Another related example regarding the advantages of adopting such a methodological approach concerns the relationships between religious practices and anatomical displays, in general, and between rituals of adoration of relics and other devotional objects and knowledge practices related to the viewing and handling of anatomical specimens, in particular. To what extent did techniques, conventions, styles, rhetorical motifs, practices, and modes of making and viewing travel across these domains? A close look at the social life of anatomical objects shows that there is no obvious answer to this question. Reconstructing these objects’ biographies highlights patterns of continuity and discontinuity between devotional and anatomical realms with regard to the spaces and practices of display, the framing of observation and contemplation, and the centrality of the senses and affects in the engagement with the material world. It also reveals that, notwithstanding the conspicuous investment in demarcating efforts, boundaries continued to be permeable and, in many ways, ambiguous. While Chapter 4 is specifically dedicated to navigating these uncertain boundaries, this is also a recurring theme that traverses the whole book. In general, reconstructing the social lives of things through a microhistorical lens shows that objects’ biographical trajectories do not have a linear development and are rather intrinsically woven into multiple and porous webs of meanings and social relations. Capturing this complexity requires following the threads of these layered and fluid historical entities. Such an approach is bound to raise methodological questions when it comes to narrative: how can we make objects talk in a manner that could account for their entangled existences and curate their histories in ways that could do justice to their complexity and historicity while still remaining legible?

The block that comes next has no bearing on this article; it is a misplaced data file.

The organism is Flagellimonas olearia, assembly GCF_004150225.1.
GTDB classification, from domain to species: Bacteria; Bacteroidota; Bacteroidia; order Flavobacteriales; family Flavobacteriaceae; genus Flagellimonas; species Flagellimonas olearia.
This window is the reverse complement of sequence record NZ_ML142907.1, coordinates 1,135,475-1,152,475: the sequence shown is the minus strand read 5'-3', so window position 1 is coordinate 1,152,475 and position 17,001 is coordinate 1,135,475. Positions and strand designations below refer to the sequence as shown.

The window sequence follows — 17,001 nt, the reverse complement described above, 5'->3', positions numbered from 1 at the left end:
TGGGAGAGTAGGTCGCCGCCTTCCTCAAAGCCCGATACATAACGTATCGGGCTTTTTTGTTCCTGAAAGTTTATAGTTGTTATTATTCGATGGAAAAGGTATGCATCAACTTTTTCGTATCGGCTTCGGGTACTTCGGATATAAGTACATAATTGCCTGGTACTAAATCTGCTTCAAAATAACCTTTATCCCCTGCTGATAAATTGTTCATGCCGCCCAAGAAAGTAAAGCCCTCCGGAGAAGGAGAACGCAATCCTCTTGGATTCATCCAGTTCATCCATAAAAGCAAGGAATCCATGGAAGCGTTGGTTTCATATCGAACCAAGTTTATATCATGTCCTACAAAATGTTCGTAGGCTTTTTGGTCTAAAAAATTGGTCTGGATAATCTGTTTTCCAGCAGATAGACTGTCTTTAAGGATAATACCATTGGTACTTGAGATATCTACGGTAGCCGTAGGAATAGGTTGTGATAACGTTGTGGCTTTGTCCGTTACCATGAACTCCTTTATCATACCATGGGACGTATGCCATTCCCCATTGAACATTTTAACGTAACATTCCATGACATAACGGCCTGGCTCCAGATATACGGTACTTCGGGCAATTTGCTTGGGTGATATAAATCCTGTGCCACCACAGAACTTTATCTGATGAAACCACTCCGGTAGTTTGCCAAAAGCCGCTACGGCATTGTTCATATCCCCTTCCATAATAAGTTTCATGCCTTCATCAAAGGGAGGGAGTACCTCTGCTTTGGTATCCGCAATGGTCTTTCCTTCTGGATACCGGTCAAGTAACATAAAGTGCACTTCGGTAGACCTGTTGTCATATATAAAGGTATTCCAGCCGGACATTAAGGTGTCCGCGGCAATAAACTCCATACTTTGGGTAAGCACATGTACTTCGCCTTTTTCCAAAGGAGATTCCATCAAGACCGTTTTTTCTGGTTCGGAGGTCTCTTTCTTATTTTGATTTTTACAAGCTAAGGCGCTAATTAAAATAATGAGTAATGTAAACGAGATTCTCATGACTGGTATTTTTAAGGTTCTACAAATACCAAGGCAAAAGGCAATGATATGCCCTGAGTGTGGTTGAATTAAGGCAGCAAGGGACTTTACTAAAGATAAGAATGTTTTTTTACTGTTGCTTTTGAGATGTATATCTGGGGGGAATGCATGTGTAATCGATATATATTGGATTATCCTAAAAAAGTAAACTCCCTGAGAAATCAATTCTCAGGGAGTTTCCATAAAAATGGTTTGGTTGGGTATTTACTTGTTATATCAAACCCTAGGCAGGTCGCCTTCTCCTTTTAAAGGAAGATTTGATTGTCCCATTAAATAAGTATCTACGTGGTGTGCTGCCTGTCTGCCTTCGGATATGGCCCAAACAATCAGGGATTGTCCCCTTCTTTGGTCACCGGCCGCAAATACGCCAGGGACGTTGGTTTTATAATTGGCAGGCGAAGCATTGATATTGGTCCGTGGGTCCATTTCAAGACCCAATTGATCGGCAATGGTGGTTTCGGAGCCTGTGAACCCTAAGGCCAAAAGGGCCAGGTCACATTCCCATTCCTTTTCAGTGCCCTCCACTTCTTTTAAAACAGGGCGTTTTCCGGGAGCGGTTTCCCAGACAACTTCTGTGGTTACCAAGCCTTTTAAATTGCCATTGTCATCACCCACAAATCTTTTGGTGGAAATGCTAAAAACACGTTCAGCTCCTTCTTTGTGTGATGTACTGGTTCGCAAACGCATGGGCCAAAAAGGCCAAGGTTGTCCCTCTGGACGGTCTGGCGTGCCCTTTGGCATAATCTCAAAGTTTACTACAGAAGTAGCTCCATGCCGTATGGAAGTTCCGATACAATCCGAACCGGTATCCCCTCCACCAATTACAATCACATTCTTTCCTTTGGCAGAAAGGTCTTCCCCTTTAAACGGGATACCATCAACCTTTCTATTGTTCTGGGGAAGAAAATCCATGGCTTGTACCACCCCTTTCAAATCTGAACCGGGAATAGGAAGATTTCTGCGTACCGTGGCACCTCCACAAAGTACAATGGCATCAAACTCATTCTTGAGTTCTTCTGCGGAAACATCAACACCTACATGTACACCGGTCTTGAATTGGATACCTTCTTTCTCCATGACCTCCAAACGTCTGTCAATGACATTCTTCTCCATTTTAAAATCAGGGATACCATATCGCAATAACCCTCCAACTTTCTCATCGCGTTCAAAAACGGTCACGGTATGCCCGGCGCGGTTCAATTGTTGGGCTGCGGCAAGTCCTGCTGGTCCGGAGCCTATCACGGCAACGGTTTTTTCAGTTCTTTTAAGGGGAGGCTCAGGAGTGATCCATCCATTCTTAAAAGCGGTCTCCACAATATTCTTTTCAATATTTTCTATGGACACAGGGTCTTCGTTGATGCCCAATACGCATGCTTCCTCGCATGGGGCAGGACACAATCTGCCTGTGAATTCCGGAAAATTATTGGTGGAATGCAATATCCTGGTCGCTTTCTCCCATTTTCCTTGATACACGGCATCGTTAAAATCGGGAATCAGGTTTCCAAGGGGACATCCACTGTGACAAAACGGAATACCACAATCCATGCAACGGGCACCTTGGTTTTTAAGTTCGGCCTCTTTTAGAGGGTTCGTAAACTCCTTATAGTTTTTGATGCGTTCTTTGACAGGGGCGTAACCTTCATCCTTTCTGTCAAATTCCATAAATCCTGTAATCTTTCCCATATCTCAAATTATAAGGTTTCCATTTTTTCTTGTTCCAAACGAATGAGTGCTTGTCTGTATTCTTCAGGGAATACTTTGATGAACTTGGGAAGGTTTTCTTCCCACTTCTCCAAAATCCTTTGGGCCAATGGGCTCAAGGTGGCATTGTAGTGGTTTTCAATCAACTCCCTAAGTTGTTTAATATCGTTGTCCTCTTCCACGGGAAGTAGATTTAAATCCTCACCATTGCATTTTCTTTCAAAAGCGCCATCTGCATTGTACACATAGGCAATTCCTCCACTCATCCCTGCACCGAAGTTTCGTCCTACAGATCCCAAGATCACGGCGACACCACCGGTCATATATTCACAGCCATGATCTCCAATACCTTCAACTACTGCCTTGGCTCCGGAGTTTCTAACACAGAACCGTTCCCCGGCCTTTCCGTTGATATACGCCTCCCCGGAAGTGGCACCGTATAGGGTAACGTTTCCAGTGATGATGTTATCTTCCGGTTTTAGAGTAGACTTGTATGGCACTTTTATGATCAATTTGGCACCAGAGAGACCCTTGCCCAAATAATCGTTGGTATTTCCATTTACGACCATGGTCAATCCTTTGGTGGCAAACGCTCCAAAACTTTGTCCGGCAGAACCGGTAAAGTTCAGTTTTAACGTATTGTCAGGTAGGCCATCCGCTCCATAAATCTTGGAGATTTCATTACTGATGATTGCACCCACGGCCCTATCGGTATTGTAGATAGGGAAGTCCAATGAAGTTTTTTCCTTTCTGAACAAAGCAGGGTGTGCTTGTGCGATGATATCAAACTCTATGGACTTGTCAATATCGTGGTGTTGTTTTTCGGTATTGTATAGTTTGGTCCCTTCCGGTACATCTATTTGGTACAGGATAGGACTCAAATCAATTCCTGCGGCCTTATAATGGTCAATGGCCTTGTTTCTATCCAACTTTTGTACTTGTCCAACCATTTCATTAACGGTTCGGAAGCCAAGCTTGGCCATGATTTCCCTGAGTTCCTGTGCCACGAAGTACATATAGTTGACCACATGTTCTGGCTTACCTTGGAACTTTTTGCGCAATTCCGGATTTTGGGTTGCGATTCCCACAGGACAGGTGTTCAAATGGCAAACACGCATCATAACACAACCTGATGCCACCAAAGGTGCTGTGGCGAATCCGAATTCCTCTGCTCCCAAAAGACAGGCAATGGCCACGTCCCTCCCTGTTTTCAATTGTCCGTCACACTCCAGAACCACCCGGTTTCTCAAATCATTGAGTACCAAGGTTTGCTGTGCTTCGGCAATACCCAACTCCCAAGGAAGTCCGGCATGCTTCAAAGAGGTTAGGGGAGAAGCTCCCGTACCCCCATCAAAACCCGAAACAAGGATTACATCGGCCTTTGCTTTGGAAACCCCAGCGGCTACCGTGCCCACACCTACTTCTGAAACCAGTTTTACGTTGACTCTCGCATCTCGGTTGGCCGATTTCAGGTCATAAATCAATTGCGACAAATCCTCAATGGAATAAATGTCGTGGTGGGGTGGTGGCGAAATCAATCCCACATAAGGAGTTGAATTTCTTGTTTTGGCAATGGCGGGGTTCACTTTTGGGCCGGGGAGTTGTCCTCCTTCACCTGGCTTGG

In order to address these questions, I have looked for a narrative structure that could account for the layered plasticity of anatomical objects (their malleability, fluidity, and open-endedness) and allow readers to see how the different aspects of the story were connected and intertwined. My goal was to ensure that although each chapter focused on a specific case study, it would remain in dialogue with perspectives and points of discussion raised elsewhere, thus allowing readers to access the story through different angles and follow different threads. It looked like a daunting prospect. Yet, some of the very themes of the book came to my succour. In particular, the worlds of textiles and needlework, which both materially and metaphorically pervaded 18th-century views of the human body, ended up speaking to the broader architecture of this work. Anatomical models were part of materially, socially, culturally, and politically interwoven histories of humans and non-humans. They were social fabrics in their own right. In order to reconstruct their biographies, I have looked for a storytelling strategy that could, as it were, weave the methodological and analytical framework of this study into its narrative fabric. Such an approach was bound to face challenges. One of them was of course the availability of sources. We are particularly fortunate that the majority of the anatomical specimens considered in this study have survived to this day. But the paper trail they have left behind is regretfully thin. In many cases, even the information on how these specimens were made is limited and largely derivative. As a consequence, telling their stories necessitates adopting a special angle of historical observation and focusing on their entangled webs of social relations. Reconstructing how the lives of makers, users, patrons and collectors were affected by anatomical specimens has provided a useful vantage point to trace these objects’ own biographical trajectories.